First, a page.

Valuing the Kwer’ata Re’esu is extremely difficult. As a somewhat ordinary Flemish-style painting of around 1520, depicting a suffering Christ and by an unknown artist, it could be worth as little as around €10,000. Nevertheless, its historical importance adds enormously to its financial value. On the other hand, since Ethiopians are calling for its restitution, it would be difficult to sell for a substantial sum on the open market.
At the 2000 meeting there was little agreement about the ultimate future of the painting. José Luís Porfírio, the then director of the Lisbon museum, and his colleague Joaquim Oliveira Caetano (now the museum’s director) thought that it should go back to Ethiopia. Adília Alarcão, the then director of the Coimbra museum and a friend of the Reis Santos family, hoped to display it with the museum’s collection.
The Portuguese government was reluctant to lose control over the painting. A decision was therefore made to restrict its movement, by prohibiting its export. In the published notice in the government’s gazette in 2002 it was not identified as the Kwer’ata Re’esu and nothing was recorded about its Ethiopian provenance. Instead it was simply described as a “possibly Portuguese-Flemish” painting of the suffering Christ. Reis Santos was named as the owner, which led to The Art Newspaper’s decision to name her last October.
Joaquim Oliveira Caetano, director of Lisbon’s Museu Nacional de Arte Antiga, says the painting should be returned Photo: © Paulo Alexandrino
The decision against pushing for the return of the Kwer’ata Re’esu is now being openly criticised by a former Portuguese official. Elsa Garrett Pinho was in the early 2000s an official at the Portuguese Institute of Museums. Still a public figure, now an academic at the University of Lisbon, she is speaking out, telling The Art Newspaper that she personally “deeply believes that the painting should be returned to Ethiopia”.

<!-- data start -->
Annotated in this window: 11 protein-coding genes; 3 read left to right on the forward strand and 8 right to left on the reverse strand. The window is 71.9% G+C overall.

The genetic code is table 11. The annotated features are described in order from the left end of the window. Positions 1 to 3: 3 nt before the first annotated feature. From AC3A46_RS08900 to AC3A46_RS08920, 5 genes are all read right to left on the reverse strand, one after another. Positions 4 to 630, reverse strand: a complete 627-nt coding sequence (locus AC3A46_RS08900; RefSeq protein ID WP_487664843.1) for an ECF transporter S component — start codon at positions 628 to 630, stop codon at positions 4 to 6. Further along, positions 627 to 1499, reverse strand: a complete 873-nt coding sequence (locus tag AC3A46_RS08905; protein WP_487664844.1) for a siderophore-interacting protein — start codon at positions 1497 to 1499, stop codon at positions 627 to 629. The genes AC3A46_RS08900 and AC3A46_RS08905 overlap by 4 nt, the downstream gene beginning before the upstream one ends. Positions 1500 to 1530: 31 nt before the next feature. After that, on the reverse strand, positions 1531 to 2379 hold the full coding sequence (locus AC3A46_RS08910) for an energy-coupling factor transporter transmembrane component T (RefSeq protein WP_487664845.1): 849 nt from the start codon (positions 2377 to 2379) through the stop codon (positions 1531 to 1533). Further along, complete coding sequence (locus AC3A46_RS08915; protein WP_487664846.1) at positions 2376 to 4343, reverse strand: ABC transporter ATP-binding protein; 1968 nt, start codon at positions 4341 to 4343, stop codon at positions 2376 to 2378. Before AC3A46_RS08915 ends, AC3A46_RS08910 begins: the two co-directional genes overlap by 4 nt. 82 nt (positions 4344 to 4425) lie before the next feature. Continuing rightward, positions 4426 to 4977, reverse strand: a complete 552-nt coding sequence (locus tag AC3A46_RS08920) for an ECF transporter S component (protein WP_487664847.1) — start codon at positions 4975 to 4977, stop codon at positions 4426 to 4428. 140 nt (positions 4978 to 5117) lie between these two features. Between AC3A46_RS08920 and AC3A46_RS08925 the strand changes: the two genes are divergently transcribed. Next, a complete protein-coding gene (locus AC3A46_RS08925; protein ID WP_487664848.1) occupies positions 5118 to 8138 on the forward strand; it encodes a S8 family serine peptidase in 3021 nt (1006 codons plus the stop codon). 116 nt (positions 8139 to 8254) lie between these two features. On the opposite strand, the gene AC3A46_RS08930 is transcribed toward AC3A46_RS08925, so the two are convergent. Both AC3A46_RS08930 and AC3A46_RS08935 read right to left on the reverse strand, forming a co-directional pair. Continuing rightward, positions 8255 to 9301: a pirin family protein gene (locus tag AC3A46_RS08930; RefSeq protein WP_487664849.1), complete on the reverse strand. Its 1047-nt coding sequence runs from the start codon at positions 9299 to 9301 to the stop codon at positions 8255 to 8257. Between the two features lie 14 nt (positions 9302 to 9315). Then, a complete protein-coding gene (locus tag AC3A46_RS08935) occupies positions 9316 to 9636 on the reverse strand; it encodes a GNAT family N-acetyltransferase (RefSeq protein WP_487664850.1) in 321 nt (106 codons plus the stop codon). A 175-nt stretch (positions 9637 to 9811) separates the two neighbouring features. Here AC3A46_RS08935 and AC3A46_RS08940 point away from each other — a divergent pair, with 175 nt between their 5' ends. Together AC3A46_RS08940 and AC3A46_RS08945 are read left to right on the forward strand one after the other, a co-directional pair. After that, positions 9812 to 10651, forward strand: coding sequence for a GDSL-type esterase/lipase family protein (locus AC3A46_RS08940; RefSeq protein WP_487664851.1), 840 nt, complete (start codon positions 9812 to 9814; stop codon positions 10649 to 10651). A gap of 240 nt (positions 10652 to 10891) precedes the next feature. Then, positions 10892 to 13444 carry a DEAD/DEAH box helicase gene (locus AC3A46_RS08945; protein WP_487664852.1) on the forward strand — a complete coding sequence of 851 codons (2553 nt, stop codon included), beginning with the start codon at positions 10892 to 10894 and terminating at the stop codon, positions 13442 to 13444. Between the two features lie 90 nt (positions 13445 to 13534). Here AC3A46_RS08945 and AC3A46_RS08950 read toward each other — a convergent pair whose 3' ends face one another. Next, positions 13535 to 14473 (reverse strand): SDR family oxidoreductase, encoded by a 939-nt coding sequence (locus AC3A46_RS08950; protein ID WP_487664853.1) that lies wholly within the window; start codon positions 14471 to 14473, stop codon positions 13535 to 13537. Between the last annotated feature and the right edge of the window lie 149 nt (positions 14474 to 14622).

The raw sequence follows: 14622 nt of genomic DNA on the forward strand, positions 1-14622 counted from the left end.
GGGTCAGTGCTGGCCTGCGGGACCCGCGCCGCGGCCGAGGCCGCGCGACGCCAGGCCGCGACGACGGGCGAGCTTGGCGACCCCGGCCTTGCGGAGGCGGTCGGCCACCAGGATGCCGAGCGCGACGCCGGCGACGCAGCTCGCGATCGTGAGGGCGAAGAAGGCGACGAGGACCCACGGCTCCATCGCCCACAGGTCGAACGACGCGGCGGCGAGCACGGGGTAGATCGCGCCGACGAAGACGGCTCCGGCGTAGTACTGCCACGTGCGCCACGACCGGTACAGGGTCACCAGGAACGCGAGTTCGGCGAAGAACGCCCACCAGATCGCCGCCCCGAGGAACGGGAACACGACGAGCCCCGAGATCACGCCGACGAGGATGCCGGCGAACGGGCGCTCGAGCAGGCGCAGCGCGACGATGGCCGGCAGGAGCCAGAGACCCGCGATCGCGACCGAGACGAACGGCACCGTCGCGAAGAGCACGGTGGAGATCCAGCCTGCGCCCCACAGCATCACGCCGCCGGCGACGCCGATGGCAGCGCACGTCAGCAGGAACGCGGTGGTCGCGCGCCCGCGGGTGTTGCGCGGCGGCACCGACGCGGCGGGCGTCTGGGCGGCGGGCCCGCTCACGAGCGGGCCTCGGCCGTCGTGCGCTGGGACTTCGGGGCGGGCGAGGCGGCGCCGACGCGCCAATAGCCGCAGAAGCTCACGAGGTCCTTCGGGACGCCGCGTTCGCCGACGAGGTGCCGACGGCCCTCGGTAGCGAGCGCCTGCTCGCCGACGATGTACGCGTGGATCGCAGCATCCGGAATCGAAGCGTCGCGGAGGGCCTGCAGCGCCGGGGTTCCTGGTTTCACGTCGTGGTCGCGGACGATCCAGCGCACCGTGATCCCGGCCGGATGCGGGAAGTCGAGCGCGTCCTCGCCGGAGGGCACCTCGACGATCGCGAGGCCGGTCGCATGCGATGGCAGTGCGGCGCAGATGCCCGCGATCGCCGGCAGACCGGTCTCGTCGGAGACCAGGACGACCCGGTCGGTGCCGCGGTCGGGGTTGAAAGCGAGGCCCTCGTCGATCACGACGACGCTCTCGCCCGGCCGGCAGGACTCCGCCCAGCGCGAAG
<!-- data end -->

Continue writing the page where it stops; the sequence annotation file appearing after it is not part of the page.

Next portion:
Pinho argues that “morally, it is a source of discomfort that the Portuguese state has linked the painting to Portugal’s cultural heritage”. She believes that the Kwer’ata Re’esu was in effect “kidnapped during a violent punitive raid” by the British—and it should be returned.
Joaquim Oliveira Caetano, of the Museu Nacional de Arte Antiga, and an expert in Portuguese 15th- and 16th-century paintings, is also calling for the restitution of the Kwer’ata Re’esu.
The situation remains that the Kwer’ata Re’esu can not be exported (or even conserved) without the permission of the Portuguese government. It is still owned by Reis Santos, who so far has been unwilling to sell it at what she regards as unacceptable prices. The picture is still believed to be stored in a bank vault, where it has languished for over half a century.
The Kwer’ata Re’esu continues to be in limbo, out of sight, while Ethiopians are calling for its restitution. But any solution will be complicated. It would require compensation to Reis Santos, a willingness by the Portuguese government to allow its export, an Ethiopian decision on an appropriate home (a church or museum), and a suitable arrangement to bring it back to the country where it had been treasured for 300 years.